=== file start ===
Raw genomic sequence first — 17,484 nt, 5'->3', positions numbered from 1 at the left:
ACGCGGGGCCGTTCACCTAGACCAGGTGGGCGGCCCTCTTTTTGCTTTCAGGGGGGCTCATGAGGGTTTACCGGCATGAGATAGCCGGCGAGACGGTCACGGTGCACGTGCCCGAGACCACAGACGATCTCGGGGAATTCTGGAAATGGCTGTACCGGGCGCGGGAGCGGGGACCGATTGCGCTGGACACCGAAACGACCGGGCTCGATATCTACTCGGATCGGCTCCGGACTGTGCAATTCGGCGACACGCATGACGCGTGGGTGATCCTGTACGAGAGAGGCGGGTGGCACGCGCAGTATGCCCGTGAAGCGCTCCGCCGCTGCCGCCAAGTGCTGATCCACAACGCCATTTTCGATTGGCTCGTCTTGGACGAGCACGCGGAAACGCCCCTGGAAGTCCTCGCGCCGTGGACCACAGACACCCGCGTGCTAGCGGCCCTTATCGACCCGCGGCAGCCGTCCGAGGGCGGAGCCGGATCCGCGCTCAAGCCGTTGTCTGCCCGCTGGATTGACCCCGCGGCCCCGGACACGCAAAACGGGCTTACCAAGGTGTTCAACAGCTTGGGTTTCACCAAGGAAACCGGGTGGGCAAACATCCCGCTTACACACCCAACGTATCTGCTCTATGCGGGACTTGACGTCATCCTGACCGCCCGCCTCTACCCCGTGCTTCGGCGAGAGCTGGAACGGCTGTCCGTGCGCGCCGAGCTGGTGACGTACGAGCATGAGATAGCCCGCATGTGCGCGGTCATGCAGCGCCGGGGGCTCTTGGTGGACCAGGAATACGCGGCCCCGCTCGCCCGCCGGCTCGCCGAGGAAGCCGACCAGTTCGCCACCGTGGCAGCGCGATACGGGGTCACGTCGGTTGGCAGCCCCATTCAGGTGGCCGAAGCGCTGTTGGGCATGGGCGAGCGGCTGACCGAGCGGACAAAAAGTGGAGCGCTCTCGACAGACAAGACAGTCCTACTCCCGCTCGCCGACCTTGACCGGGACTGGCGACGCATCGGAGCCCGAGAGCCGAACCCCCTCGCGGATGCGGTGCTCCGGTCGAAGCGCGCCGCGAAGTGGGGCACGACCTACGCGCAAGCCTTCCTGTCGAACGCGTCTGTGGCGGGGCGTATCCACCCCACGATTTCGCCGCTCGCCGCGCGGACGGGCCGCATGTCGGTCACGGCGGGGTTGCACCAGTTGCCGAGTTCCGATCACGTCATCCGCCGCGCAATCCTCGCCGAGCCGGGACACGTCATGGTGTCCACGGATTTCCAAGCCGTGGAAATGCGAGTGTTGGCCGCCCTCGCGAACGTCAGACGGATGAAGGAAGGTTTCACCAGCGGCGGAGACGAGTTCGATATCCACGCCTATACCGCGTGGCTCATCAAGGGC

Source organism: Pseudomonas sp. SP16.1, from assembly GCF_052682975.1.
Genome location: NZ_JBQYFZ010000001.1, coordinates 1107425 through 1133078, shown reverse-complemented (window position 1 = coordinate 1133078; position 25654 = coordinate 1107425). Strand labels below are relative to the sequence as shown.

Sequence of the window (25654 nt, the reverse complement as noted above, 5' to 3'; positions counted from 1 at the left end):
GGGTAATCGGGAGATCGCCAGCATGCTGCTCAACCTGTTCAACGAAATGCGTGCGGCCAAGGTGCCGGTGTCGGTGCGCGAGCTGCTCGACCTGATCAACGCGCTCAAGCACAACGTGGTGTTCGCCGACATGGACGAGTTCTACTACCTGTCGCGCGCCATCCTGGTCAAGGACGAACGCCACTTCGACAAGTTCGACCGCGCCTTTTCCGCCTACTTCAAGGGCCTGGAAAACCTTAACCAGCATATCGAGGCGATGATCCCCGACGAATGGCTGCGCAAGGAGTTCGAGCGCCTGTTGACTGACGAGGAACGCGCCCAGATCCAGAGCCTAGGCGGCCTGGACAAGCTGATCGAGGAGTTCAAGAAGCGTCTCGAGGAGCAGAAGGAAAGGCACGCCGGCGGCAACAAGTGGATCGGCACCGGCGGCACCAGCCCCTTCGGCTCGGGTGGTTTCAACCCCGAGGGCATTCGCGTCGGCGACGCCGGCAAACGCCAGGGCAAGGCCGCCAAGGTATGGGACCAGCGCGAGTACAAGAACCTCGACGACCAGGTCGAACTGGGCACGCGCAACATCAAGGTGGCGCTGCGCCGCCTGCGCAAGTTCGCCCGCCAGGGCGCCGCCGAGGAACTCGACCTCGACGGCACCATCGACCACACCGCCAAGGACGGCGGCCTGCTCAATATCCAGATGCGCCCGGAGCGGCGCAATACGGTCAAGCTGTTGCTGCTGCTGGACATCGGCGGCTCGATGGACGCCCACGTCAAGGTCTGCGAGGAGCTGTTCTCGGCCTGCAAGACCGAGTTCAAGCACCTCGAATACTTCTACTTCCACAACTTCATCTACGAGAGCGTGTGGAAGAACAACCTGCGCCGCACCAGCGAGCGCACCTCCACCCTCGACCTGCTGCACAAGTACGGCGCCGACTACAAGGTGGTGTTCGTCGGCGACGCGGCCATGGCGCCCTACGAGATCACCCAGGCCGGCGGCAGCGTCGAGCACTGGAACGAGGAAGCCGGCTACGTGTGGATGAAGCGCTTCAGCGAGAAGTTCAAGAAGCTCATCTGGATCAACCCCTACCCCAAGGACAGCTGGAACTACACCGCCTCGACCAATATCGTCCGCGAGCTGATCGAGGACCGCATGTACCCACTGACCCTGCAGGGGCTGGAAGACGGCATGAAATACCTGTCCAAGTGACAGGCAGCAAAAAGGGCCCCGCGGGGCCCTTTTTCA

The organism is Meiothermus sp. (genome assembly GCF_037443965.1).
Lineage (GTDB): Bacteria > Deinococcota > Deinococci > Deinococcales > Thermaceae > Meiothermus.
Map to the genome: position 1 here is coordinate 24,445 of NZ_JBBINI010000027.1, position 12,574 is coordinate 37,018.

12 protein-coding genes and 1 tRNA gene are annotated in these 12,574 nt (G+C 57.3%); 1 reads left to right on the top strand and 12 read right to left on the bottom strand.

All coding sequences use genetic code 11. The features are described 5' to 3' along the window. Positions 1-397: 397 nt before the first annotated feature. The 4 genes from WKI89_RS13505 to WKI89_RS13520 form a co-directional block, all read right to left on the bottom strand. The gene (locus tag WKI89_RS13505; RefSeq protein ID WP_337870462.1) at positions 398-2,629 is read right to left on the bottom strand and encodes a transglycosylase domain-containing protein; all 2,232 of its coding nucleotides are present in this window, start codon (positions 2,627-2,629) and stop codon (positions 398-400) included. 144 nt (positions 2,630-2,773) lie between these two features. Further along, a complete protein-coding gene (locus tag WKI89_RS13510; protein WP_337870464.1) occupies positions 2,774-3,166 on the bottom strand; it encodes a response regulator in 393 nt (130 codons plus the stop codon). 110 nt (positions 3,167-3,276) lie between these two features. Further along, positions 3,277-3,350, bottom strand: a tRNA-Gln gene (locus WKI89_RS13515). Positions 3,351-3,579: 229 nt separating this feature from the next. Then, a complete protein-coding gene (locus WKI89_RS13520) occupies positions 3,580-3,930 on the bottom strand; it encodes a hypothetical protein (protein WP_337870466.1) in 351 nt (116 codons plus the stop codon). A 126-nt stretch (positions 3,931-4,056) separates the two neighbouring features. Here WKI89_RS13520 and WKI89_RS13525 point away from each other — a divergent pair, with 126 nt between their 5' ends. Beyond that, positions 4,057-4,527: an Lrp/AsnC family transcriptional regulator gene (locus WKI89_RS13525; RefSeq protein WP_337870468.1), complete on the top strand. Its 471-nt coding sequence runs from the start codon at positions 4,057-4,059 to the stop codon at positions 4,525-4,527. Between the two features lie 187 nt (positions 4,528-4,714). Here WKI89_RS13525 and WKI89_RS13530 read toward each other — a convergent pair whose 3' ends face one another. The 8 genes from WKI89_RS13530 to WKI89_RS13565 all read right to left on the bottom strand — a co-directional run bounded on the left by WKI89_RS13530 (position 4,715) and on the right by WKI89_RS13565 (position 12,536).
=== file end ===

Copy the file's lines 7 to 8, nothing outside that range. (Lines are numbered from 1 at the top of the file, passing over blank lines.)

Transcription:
The organism is Meiothermus sp. (genome assembly GCF_037443965.1).
Lineage (GTDB): Bacteria > Deinococcota > Deinococci > Deinococcales > Thermaceae > Meiothermus.